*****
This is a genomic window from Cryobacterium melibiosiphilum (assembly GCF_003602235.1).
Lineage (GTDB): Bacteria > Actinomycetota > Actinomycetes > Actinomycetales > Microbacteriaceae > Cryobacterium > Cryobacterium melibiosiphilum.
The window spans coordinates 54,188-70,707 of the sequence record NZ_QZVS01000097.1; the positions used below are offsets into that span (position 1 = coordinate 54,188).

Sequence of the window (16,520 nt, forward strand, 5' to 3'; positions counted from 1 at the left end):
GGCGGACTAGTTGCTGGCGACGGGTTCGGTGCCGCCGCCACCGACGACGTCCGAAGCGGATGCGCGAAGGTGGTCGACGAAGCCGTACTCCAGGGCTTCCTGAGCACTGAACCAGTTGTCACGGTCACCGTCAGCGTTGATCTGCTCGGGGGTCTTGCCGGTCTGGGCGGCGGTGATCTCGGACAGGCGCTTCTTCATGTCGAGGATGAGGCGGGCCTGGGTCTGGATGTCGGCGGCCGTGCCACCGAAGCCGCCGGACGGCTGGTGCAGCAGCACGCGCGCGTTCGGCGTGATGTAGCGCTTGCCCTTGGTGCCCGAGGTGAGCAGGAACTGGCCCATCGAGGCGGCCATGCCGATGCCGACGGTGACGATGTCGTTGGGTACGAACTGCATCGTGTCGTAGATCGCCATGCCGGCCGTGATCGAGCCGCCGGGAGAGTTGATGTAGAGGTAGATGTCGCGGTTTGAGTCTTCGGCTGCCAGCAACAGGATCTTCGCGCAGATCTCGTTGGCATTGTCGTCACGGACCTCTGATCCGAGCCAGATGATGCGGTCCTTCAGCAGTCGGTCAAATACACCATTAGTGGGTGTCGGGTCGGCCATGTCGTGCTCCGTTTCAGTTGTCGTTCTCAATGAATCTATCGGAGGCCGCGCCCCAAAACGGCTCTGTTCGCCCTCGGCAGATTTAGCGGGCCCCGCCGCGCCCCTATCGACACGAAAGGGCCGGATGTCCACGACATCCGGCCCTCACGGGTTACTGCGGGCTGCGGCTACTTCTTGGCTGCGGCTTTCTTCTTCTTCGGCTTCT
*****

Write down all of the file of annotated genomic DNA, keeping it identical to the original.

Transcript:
This is a genomic window from Cryobacterium melibiosiphilum (assembly GCF_003602235.1).
Lineage (GTDB): Bacteria > Actinomycetota > Actinomycetes > Actinomycetales > Microbacteriaceae > Cryobacterium > Cryobacterium melibiosiphilum.
The window spans coordinates 54,188-70,707 of the sequence record NZ_QZVS01000097.1; the positions used below are offsets into that span (position 1 = coordinate 54,188).

Sequence of the window (16,520 nt, forward strand, 5' to 3'; positions counted from 1 at the left end):
GGCGGACTAGTTGCTGGCGACGGGTTCGGTGCCGCCGCCACCGACGACGTCCGAAGCGGATGCGCGAAGGTGGTCGACGAAGCCGTACTCCAGGGCTTCCTGAGCACTGAACCAGTTGTCACGGTCACCGTCAGCGTTGATCTGCTCGGGGGTCTTGCCGGTCTGGGCGGCGGTGATCTCGGACAGGCGCTTCTTCATGTCGAGGATGAGGCGGGCCTGGGTCTGGATGTCGGCGGCCGTGCCACCGAAGCCGCCGGACGGCTGGTGCAGCAGCACGCGCGCGTTCGGCGTGATGTAGCGCTTGCCCTTGGTGCCCGAGGTGAGCAGGAACTGGCCCATCGAGGCGGCCATGCCGATGCCGACGGTGACGATGTCGTTGGGTACGAACTGCATCGTGTCGTAGATCGCCATGCCGGCCGTGATCGAGCCGCCGGGAGAGTTGATGTAGAGGTAGATGTCGCGGTTTGAGTCTTCGGCTGCCAGCAACAGGATCTTCGCGCAGATCTCGTTGGCATTGTCGTCACGGACCTCTGATCCGAGCCAGATGATGCGGTCCTTCAGCAGTCGGTCAAATACACCATTAGTGGGTGTCGGGTCGGCCATGTCGTGCTCCGTTTCAGTTGTCGTTCTCAATGAATCTATCGGAGGCCGCGCCCCAAAACGGCTCTGTTCGCCCTCGGCAGATTTAGCGGGCCCCGCCGCGCCCCTATCGACACGAAAGGGCCGGATGTCCACGACATCCGGCCCTCACGGGTTACTGCGGGCTGCGGCTACTTCTTGGCTGCGGCTTTCTTCTTCTTCGGCTTCT